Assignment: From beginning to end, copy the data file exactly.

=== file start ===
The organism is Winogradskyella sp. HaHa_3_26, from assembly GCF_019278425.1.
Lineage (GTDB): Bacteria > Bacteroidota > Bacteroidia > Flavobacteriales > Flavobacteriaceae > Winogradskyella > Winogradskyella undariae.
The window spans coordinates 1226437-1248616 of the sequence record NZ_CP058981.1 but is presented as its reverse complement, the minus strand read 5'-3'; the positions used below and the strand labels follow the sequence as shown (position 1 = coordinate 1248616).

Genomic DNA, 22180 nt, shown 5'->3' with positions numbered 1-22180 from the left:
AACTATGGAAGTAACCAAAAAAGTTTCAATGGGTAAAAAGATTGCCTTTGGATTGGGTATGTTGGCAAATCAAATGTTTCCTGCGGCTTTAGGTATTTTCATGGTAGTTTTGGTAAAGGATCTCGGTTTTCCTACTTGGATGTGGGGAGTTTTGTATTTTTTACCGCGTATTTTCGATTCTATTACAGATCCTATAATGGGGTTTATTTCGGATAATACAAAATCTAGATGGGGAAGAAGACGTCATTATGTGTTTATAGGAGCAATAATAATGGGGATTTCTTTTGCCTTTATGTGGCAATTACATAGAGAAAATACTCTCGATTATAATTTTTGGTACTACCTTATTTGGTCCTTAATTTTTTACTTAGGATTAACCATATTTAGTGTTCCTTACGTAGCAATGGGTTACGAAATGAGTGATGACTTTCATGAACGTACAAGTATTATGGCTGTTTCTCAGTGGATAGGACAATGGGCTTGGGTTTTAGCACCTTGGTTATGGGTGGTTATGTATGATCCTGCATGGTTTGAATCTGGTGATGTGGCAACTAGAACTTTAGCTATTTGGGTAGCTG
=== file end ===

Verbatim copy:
The organism is Winogradskyella sp. HaHa_3_26, from assembly GCF_019278425.1.
Lineage (GTDB): Bacteria > Bacteroidota > Bacteroidia > Flavobacteriales > Flavobacteriaceae > Winogradskyella > Winogradskyella undariae.
The window spans coordinates 1226437-1248616 of the sequence record NZ_CP058981.1 but is presented as its reverse complement, the minus strand read 5'-3'; the positions used below and the strand labels follow the sequence as shown (position 1 = coordinate 1248616).

Genomic DNA, 22180 nt, shown 5'->3' with positions numbered 1-22180 from the left:
AACTATGGAAGTAACCAAAAAAGTTTCAATGGGTAAAAAGATTGCCTTTGGATTGGGTATGTTGGCAAATCAAATGTTTCCTGCGGCTTTAGGTATTTTCATGGTAGTTTTGGTAAAGGATCTCGGTTTTCCTACTTGGATGTGGGGAGTTTTGTATTTTTTACCGCGTATTTTCGATTCTATTACAGATCCTATAATGGGGTTTATTTCGGATAATACAAAATCTAGATGGGGAAGAAGACGTCATTATGTGTTTATAGGAGCAATAATAATGGGGATTTCTTTTGCCTTTATGTGGCAATTACATAGAGAAAATACTCTCGATTATAATTTTTGGTACTACCTTATTTGGTCCTTAATTTTTTACTTAGGATTAACCATATTTAGTGTTCCTTACGTAGCAATGGGTTACGAAATGAGTGATGACTTTCATGAACGTACAAGTATTATGGCTGTTTCTCAGTGGATAGGACAATGGGCTTGGGTTTTAGCACCTTGGTTATGGGTGGTTATGTATGATCCTGCATGGTTTGAATCTGGTGATGTGGCAACTAGAACTTTAGCTATTTGGGTAGCTG